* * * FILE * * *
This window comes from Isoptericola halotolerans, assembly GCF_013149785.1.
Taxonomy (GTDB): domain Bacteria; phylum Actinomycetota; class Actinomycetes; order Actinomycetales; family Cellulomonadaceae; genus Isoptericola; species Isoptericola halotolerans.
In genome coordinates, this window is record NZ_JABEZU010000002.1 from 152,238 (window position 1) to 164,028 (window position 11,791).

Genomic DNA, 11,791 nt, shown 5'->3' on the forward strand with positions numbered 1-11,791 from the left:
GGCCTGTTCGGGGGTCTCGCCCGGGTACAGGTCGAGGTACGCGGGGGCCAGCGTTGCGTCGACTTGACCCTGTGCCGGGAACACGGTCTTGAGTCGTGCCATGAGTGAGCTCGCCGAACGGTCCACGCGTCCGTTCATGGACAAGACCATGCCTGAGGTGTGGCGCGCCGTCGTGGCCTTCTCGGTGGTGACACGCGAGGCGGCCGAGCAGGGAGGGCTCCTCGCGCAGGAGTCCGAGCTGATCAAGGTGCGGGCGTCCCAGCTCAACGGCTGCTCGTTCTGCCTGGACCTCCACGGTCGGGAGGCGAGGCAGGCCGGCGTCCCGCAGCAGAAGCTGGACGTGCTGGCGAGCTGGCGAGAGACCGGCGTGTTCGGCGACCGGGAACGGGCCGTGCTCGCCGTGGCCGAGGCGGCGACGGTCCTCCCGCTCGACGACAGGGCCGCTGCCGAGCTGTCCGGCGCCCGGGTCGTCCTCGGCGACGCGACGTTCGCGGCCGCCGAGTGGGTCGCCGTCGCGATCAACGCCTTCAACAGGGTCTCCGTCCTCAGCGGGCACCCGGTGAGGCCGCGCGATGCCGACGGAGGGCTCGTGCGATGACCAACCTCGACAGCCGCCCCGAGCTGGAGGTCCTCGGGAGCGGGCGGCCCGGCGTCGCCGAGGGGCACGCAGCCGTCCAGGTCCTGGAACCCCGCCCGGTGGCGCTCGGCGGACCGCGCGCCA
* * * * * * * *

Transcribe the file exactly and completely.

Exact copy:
This window comes from Isoptericola halotolerans, assembly GCF_013149785.1.
Taxonomy (GTDB): domain Bacteria; phylum Actinomycetota; class Actinomycetes; order Actinomycetales; family Cellulomonadaceae; genus Isoptericola; species Isoptericola halotolerans.
In genome coordinates, this window is record NZ_JABEZU010000002.1 from 152,238 (window position 1) to 164,028 (window position 11,791).

Genomic DNA, 11,791 nt, shown 5'->3' on the forward strand with positions numbered 1-11,791 from the left:
GGCCTGTTCGGGGGTCTCGCCCGGGTACAGGTCGAGGTACGCGGGGGCCAGCGTTGCGTCGACTTGACCCTGTGCCGGGAACACGGTCTTGAGTCGTGCCATGAGTGAGCTCGCCGAACGGTCCACGCGTCCGTTCATGGACAAGACCATGCCTGAGGTGTGGCGCGCCGTCGTGGCCTTCTCGGTGGTGACACGCGAGGCGGCCGAGCAGGGAGGGCTCCTCGCGCAGGAGTCCGAGCTGATCAAGGTGCGGGCGTCCCAGCTCAACGGCTGCTCGTTCTGCCTGGACCTCCACGGTCGGGAGGCGAGGCAGGCCGGCGTCCCGCAGCAGAAGCTGGACGTGCTGGCGAGCTGGCGAGAGACCGGCGTGTTCGGCGACCGGGAACGGGCCGTGCTCGCCGTGGCCGAGGCGGCGACGGTCCTCCCGCTCGACGACAGGGCCGCTGCCGAGCTGTCCGGCGCCCGGGTCGTCCTCGGCGACGCGACGTTCGCGGCCGCCGAGTGGGTCGCCGTCGCGATCAACGCCTTCAACAGGGTCTCCGTCCTCAGCGGGCACCCGGTGAGGCCGCGCGATGCCGACGGAGGGCTCGTGCGATGACCAACCTCGACAGCCGCCCCGAGCTGGAGGTCCTCGGGAGCGGGCGGCCCGGCGTCGCCGAGGGGCACGCAGCCGTCCAGGTCCTGGAACCCCGCCCGGTGGCGCTCGGCGGACCGCGCGCCA